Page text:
Tit-for-tat on House oversight panel appears to be the norm

It's only the beginning of the year, but there already appears to be no love lost between House Oversight and Government Reform Committee Chairman Darrell Issa, R-Calif., and ranking member Elijah Cummings, D-Md.

Cummings and Issa are interacting mainly through a series of public letters, and the latest exchange occurred on Monday when Issa gave Cummings a date of February 11 when he will publicly release responses from businesses in which they are identifying federal actions and regulations that inhibit job creation. Cummings had asked Issa to make the responses public.

Cummings penned his grievances to Issa on Monday, complaining in a letter that the Democrats repeatedly have been denied access to committee records. Cummings asked committee Republicans to publicly commit to a bipartisan subpoena policy. Although the chairman has the unilateral right to issue subpoenas without consulting the minority, Cummings said that past chairmen have refrained from doing that. The panel is set to adopt formal rules Tuesday.

To pour a little more salt in the wound, Issa also announced on Monday that he and former committee Chairman Edolphus Towns, D-N.Y., will sit together at tonight's State of the Union address to illustrate "the spirit of bipartisanship." Issa and Towns became friends when Towns chaired the committee last year and Issa was ranking member.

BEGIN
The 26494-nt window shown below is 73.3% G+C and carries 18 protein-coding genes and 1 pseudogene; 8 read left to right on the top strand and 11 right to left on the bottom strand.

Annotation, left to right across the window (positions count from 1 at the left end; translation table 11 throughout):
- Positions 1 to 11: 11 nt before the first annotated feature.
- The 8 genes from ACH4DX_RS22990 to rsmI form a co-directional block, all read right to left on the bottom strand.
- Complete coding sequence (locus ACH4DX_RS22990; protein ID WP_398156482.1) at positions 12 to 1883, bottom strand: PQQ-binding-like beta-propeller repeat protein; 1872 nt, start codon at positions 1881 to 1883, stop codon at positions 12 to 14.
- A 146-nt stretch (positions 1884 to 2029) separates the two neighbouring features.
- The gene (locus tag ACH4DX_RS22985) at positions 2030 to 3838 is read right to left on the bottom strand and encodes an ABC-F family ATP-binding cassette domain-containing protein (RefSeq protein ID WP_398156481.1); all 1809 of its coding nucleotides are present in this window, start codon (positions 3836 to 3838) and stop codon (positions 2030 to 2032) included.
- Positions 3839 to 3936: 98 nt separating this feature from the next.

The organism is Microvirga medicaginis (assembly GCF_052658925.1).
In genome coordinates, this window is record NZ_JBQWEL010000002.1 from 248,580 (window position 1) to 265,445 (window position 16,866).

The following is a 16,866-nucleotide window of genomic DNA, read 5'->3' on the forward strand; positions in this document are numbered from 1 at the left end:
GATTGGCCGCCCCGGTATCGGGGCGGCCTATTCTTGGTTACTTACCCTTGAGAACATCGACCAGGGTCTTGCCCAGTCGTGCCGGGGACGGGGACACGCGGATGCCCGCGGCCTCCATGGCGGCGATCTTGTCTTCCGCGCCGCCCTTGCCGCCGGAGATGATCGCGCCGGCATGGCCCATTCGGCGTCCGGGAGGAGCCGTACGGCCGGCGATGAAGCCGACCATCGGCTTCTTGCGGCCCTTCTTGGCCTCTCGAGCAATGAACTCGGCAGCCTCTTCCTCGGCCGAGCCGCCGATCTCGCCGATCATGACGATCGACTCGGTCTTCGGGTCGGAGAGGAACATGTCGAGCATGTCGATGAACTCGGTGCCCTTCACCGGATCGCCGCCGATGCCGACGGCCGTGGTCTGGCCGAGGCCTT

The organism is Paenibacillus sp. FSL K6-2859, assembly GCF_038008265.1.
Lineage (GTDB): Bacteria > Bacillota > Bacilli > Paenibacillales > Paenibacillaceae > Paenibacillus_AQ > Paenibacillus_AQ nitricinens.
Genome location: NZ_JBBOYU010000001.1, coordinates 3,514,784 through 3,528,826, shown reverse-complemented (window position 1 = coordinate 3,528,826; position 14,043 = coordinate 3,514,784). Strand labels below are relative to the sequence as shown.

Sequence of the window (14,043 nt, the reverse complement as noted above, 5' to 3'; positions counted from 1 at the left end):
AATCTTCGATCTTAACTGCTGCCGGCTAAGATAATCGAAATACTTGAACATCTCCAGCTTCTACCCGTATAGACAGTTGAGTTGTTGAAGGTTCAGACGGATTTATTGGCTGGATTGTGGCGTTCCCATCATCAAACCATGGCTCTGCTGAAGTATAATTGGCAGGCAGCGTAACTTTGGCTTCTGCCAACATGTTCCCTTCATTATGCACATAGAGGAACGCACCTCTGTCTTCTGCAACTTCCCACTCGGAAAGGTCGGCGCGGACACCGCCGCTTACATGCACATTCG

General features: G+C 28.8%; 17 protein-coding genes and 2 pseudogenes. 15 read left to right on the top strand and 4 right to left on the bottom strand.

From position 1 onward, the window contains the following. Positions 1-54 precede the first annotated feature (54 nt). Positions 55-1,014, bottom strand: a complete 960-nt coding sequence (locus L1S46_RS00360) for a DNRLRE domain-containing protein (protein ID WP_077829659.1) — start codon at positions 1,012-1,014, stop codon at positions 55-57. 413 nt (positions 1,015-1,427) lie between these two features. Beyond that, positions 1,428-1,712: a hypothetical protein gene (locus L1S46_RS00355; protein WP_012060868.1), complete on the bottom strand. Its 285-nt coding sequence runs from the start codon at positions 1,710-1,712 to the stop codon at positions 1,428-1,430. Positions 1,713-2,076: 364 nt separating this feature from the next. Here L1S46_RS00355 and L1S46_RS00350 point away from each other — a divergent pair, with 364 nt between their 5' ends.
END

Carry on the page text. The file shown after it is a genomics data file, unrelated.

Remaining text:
What about Cummings? "On Cummings, we have no comment," a committee aide said.

Cummings has criticized Issa's request to businesses for feedback as "tantamount to inviting businesses to tell us they want us to do something [on regulations] as opposed to protecting the American people."

Cummings and Issa were expected to meet on Monday to discuss an Oversight Committee agenda, despite their sniping.

Issa sent his request for regulatory feedback to Big Business groups such as the U.S. Chamber of Commerce and the Financial Services Roundtable, major corporations, and smaller trade groups. Issa's push on regulations comes as the White House touts its effort to reduce regulatory burdens and to improve relations with Big Business.

"I expect to be able to make an initial analysis, as well as all responses received as of today, public no later than February 11, 2011," wrote Issa, who noted that he already shared responses to the letters with Democratic committee staff. Issa said that his staff in the meantime will "focus on receiving, organizing, and analyzing the response to these letters."

Citizens for Responsibility and Ethics in Washington, a nonprofit watchdog group, has repeatedly called for Issa for make the responses to his requests public. CREW Executive Director Melanie Sloan called the February 11 release of the letters "inadequate," arguing that Issa was attempting to control how the responses are viewed by releasing them with an analysis.

"He will try to manipulate the message," Sloan said. "Why does Issa need several more weeks to review the responses before sharing them? … Everyone should have equal amounts of time to react.… I don't know what the big secret is."

In addition to Monday's letter, Issa announced the launch of a website, AmericanJobCreators.com, which he said is intended to "listen to the personal stories of constituents, Californians, and nationwide job creators about how government impacts job creation."

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